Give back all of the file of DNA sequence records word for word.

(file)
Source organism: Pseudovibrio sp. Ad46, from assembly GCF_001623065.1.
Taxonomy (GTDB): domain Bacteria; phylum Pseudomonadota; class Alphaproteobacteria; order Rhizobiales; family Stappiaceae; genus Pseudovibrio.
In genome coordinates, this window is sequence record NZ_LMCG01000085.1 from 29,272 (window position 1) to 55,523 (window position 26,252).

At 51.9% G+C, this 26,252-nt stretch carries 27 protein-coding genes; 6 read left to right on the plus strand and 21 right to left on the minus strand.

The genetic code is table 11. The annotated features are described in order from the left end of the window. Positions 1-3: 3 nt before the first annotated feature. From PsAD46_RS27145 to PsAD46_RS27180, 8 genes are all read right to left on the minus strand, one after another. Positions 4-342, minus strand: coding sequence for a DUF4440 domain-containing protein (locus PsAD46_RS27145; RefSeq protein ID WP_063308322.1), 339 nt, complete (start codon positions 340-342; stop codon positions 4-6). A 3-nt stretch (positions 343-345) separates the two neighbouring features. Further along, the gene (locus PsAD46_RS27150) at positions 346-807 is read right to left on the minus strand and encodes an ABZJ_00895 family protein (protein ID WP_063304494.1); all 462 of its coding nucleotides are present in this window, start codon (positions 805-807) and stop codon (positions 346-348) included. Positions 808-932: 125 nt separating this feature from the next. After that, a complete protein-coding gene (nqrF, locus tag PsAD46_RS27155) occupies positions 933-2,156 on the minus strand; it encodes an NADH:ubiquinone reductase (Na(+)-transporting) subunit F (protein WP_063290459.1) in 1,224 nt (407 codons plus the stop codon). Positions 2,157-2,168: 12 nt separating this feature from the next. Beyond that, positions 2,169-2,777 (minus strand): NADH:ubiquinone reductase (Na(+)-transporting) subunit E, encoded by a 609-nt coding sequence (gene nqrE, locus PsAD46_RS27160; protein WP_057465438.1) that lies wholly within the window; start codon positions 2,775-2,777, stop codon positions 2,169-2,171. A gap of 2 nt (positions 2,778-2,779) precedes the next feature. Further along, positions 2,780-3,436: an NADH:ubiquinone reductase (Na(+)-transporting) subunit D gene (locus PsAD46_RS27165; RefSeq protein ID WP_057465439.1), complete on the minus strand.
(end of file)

Source organism: Pseudovibrio sp. Ad46, from assembly GCF_001623065.1.
Taxonomy (GTDB): domain Bacteria; phylum Pseudomonadota; class Alphaproteobacteria; order Rhizobiales; family Stappiaceae; genus Pseudovibrio.
In genome coordinates, this window is sequence record NZ_LMCG01000085.1 from 29,272 (window position 1) to 55,523 (window position 26,252).

At 51.9% G+C, this 26,252-nt stretch carries 27 protein-coding genes; 6 read left to right on the plus strand and 21 right to left on the minus strand.

The genetic code is table 11. The annotated features are described in order from the left end of the window. Positions 1-3: 3 nt before the first annotated feature. From PsAD46_RS27145 to PsAD46_RS27180, 8 genes are all read right to left on the minus strand, one after another. Positions 4-342, minus strand: coding sequence for a DUF4440 domain-containing protein (locus PsAD46_RS27145; RefSeq protein ID WP_063308322.1), 339 nt, complete (start codon positions 340-342; stop codon positions 4-6). A 3-nt stretch (positions 343-345) separates the two neighbouring features. Further along, the gene (locus PsAD46_RS27150) at positions 346-807 is read right to left on the minus strand and encodes an ABZJ_00895 family protein (protein ID WP_063304494.1); all 462 of its coding nucleotides are present in this window, start codon (positions 805-807) and stop codon (positions 346-348) included. Positions 808-932: 125 nt separating this feature from the next. After that, a complete protein-coding gene (nqrF, locus tag PsAD46_RS27155) occupies positions 933-2,156 on the minus strand; it encodes an NADH:ubiquinone reductase (Na(+)-transporting) subunit F (protein WP_063290459.1) in 1,224 nt (407 codons plus the stop codon). Positions 2,157-2,168: 12 nt separating this feature from the next. Beyond that, positions 2,169-2,777 (minus strand): NADH:ubiquinone reductase (Na(+)-transporting) subunit E, encoded by a 609-nt coding sequence (gene nqrE, locus PsAD46_RS27160; protein WP_057465438.1) that lies wholly within the window; start codon positions 2,775-2,777, stop codon positions 2,169-2,171. A gap of 2 nt (positions 2,778-2,779) precedes the next feature. Further along, positions 2,780-3,436: an NADH:ubiquinone reductase (Na(+)-transporting) subunit D gene (locus PsAD46_RS27165; RefSeq protein ID WP_057465439.1), complete on the minus strand.